International Game Technology Plc received a patent on Tuesday that could let gamblers use bitcoin at slot machines.
International Game Technology Plc, the world’s largest maker of slot machines, may be looking at offering cryptocurrency as a payment option on casino games like Megabucks and Wheel of Fortune.
On Tuesday, the company received a patent for a way to transfer cryptocurrency between a player’s gaming-establishment account and an external cryptocurrency account. That means players could move Bitcoin into their virtual wallets on a slot machine using their phones.
“IGT secured this patent to bolster its industry-leading patent portfolio in anticipation of any possible future direction in regulated gaming involving cryptocurrency,” said company spokesman Phil O’Shaughnessy.
Such a move would help casinos cater to younger gamblers. The Covid-19 pandemic has increased interest in Bitcoin, especially among millennials, with about 44% of them planning to buy the currency in the next five years, according to the Tokenist’s October survey. At Caesars Palace in Las Vegas, a third of guests are between the ages of 21 and 40, according to IGT.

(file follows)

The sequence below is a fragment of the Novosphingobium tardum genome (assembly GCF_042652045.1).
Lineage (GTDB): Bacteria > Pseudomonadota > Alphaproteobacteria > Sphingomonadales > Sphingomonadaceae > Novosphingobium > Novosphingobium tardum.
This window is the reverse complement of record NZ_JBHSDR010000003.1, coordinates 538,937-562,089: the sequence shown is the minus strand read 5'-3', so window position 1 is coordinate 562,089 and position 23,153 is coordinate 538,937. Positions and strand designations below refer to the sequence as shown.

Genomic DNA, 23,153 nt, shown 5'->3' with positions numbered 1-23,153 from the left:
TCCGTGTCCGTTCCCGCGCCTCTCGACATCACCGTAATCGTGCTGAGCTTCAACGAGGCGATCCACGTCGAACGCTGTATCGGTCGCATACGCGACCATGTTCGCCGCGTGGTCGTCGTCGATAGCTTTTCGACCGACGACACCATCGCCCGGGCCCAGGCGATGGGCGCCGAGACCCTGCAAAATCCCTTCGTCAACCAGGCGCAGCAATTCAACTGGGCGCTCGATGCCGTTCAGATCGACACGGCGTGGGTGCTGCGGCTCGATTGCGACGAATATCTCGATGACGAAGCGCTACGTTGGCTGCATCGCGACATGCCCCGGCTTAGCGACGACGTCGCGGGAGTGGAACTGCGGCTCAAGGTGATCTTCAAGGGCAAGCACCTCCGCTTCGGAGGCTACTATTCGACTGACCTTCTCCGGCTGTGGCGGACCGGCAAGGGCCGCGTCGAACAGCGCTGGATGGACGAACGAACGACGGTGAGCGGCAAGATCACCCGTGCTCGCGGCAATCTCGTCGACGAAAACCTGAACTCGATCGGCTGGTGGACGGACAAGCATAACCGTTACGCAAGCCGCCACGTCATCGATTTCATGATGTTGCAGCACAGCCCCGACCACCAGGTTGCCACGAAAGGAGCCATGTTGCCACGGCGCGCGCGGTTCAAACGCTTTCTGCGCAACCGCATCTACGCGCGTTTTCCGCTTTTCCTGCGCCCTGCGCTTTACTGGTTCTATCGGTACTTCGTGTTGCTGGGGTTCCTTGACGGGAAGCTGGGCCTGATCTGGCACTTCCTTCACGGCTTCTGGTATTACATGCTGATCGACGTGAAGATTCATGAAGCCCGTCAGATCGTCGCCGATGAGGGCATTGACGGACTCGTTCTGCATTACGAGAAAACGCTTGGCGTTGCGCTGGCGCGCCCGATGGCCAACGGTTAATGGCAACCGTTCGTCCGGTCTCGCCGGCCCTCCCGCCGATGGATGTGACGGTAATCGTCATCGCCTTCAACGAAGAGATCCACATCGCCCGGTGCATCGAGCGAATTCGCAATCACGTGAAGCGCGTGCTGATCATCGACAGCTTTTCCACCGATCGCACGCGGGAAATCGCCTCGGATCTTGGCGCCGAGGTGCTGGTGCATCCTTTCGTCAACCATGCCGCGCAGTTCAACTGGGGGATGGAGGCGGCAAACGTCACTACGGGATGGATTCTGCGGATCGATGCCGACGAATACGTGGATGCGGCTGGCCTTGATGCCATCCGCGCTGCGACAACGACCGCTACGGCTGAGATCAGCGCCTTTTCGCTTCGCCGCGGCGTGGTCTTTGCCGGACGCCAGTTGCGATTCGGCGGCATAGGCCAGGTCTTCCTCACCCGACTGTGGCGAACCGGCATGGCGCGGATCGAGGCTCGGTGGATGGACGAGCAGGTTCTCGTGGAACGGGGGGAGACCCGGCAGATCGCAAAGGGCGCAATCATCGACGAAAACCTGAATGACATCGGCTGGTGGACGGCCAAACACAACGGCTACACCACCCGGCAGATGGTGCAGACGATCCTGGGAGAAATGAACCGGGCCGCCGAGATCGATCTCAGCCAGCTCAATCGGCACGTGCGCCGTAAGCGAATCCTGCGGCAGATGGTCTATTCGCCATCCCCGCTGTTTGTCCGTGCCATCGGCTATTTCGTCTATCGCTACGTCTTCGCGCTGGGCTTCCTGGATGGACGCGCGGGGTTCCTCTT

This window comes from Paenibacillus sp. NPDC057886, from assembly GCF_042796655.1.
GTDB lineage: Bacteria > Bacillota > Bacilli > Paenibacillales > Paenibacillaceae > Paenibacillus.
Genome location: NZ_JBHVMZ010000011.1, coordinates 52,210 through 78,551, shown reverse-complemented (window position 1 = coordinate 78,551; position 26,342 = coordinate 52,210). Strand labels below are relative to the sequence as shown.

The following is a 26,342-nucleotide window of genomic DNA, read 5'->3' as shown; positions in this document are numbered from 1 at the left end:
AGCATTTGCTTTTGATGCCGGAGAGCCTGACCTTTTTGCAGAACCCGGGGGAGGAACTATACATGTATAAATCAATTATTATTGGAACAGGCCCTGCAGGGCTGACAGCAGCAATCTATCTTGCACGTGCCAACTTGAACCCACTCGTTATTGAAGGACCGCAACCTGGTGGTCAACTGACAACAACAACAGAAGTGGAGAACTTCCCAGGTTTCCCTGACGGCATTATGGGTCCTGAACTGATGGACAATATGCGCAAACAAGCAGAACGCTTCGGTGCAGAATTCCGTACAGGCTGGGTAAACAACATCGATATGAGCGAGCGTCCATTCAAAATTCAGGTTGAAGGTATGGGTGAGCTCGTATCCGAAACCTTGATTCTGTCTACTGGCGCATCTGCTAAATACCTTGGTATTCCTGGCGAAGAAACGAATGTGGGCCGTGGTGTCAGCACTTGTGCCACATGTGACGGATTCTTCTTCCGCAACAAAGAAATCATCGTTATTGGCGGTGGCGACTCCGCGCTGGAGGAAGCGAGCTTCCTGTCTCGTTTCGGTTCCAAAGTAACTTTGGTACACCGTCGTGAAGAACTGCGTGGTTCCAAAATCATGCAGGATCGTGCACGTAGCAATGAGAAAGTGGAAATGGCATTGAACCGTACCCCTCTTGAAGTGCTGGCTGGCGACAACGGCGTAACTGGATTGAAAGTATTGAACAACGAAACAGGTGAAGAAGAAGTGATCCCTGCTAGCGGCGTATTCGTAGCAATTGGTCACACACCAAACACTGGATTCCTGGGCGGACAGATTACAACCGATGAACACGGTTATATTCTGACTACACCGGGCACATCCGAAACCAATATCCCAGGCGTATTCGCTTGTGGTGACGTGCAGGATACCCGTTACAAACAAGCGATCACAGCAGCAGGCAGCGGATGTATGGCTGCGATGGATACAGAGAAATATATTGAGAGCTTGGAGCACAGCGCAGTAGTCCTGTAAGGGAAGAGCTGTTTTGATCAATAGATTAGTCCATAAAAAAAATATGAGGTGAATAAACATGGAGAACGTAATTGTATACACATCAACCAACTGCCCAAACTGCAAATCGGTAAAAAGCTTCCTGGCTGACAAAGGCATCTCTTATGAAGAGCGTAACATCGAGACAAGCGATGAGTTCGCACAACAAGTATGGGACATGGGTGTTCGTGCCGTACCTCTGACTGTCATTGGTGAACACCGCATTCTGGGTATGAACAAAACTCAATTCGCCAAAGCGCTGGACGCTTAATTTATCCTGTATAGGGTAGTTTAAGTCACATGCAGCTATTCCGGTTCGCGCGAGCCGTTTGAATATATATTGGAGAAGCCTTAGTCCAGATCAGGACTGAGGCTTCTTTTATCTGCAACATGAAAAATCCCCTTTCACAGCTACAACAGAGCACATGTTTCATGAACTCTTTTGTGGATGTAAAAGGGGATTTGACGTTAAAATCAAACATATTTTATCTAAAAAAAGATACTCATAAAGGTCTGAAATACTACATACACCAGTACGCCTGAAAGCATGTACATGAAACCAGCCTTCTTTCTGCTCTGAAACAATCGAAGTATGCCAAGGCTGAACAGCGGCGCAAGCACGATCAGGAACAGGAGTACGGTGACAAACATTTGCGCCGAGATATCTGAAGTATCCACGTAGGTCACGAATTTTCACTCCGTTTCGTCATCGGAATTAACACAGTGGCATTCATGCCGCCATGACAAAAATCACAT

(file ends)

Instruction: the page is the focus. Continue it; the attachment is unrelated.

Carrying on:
Driving cryptocurrencies’ popularity is the recent rally in prices. Bitcoin more than quadrupled in price last year and recently hit a new high. While Bitcoin isn’t widely used in transactions, some users have been known to buy expensive cars, houses and boats with the cryptocurrency. It’s also used on online poker sites and in a slew of gambling apps.
Until now, cryptocurrency enthusiasts have had to convert their holdings into cash at special crypto ATMs on casino floors before wagering. But last year, the Nevada Gaming Commission made it easier for casinos to introduce cashless systems, letting players transfer funds from smartphones to gaming machines directly. On Tuesday, IGT announced that it’s gained regulatory approval for using cashless wallets on slot machines. It lets players use a Resort Wallet loyalty card to deposit funds into slot machines.
(Updates with comment from IGT in third paragraph.)
–With assistance from Susan Decker and Christopher Palmeri.